Over the last few weeks, I’ve found myself (I hope) silently comparing my parenting decisions against friends with similar aged kids.  I question if my decisions measure up or if I am too tough.  The good thing is that I can take away some different opinions and perhaps some new skills to try out.  But still, I find myself comparing.

Then I talk to my kids.

12.5 has friends who play sports, instruments etc.  While that’s not her interest, she is a great writer and story-teller and I push her to do those things more.  It’s a delicate line though, because you don’t want to create more work on top of school work.  When I talk about her great accomplishments in writing though, the feedback I get is positive.

I need to take a step back and measure her against her accomplishments, the same as I need to measure myself against my own accomplishments as a parent.

10.0 has varied interests and sometimes its tough to get her focused.  But she is really good at crafts, violin when she practices and when she wants sports.  Then I talk to the parents of her friends and I realize her in the aggregate her accomplishments add up.

I need to take a step back and measure her against her accomplishments, the same as I need to measure myself against my own accomplishments as a parent.

On the whole I have great kids and firmly believe we are all doing a great job of being the best people we can be.  Sometimes its nice to sit back and think about that, and other times its important to look around and see if there are ways we can improve.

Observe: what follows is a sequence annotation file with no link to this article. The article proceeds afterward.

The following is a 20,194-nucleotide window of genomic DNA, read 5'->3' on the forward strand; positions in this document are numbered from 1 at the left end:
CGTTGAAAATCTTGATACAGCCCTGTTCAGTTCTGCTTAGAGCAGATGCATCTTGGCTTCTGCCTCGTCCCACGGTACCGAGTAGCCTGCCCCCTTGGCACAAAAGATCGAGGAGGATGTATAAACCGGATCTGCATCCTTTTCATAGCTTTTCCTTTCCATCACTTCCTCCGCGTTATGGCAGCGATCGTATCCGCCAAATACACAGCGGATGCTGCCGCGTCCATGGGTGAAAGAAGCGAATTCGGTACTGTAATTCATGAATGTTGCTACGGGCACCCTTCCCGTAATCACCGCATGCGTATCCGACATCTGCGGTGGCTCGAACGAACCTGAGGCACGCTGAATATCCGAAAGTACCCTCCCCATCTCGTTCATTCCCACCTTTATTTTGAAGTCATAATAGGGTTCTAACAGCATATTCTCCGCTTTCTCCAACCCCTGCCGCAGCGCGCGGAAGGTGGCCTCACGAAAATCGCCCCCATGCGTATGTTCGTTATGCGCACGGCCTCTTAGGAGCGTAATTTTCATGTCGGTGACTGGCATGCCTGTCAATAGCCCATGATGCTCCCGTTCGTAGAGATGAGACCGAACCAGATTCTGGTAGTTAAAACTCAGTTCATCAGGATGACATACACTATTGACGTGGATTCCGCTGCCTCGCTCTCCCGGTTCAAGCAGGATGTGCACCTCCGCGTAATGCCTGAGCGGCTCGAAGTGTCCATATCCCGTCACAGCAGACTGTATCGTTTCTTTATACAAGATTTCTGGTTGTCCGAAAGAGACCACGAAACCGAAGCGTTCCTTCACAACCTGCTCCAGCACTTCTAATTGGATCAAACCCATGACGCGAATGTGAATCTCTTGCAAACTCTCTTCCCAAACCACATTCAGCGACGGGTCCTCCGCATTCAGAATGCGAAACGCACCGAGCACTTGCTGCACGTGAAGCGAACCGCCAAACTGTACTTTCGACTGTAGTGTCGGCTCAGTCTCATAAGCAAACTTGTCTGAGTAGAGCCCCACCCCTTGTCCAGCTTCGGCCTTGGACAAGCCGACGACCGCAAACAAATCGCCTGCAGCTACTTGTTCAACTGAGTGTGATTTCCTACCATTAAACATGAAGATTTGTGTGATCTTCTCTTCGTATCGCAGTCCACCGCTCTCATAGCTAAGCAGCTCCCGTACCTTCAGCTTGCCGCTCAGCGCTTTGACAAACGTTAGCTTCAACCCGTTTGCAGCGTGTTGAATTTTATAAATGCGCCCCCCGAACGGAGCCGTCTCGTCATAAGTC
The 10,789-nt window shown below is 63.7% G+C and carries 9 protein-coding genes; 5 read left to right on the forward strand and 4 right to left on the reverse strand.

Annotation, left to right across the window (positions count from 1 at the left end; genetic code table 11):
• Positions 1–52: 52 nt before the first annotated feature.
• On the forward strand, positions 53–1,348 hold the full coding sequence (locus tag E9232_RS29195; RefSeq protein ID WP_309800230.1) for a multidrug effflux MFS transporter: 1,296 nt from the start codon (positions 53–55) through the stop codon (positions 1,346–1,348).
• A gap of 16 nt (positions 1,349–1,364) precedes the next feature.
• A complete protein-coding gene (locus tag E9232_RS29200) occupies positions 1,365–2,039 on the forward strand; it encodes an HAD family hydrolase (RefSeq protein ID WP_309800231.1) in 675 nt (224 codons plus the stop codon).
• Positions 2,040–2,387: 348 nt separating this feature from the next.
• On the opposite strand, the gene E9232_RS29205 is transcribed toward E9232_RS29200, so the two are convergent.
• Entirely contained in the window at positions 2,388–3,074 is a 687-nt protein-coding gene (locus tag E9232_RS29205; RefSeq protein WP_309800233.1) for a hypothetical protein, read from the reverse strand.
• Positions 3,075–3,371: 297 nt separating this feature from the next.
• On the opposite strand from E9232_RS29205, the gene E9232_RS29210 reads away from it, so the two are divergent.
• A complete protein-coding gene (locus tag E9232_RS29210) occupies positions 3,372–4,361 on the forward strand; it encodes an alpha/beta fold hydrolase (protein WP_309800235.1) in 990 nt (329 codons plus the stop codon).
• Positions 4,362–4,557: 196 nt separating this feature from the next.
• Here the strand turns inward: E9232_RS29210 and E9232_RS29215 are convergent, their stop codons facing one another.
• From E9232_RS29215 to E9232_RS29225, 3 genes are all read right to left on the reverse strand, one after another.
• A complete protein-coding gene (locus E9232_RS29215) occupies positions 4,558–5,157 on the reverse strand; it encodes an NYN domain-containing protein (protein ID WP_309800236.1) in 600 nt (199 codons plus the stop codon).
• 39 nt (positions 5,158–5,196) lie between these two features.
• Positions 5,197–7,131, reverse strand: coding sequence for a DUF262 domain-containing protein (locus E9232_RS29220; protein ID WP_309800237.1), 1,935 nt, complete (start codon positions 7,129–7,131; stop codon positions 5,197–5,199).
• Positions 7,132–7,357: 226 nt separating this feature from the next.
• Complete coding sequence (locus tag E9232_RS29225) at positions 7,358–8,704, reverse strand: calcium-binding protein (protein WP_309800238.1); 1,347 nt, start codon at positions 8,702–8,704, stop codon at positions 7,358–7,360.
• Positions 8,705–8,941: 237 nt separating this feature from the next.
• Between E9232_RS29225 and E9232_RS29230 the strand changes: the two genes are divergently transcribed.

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Amplified Questions as a Successful School Year Ends

Today was the last school based event for my girls this year. They have two more goofy 2-hour school days to go before the school year ends.  Today’s event was “Portfolio Day” in 8.5’s class room.  At this event each of the kids in the class gets up and reads a story or poem from the writing portfolio they compiled during the school year, and then share the portfolio going back to the first day of school.

For 11.0, her last event was her “moving up” day-she enters middle school next year.

In both cases, the girls really acquitted themselves so well.  11.0 lead her class in a rap for one of the seven community principles they learned about.  8.5 stepped to the microphone in her class and was clear and concise in her reading-and was one of the only ones in the class who read something more factual and less creative writing based.

It honestly made me feel good that my kids were able to do this.  It’s such a skill to stand up and present something to a group of people.

But as is often the case, with those good feelings came the nagging questions: the what if’s and could that have been different?  And those weigh on me, probably more now than they did at the start of the school year when Risa was in hospice.

I feel like then I had an excuse, now I don’t.  After all no one would question someone with two young kids, a wife in hospice, holding down a job etc, right?  But could I have done more during the school year?  Intellectually I know the answer to that question is no, I truly do.  But emotionally and psychologically I wonder.  Is there a something the girls are missing out on having just me around, and not a female voice?

When all is said and done, life is what you make of it.  Experiences are neither good or bad, they are experiences-and it’s up to us to make the most of each experience.  If I can pass that along to the girls, I’ll think I have done a good job.

But will I know?  Yet another question to ponder.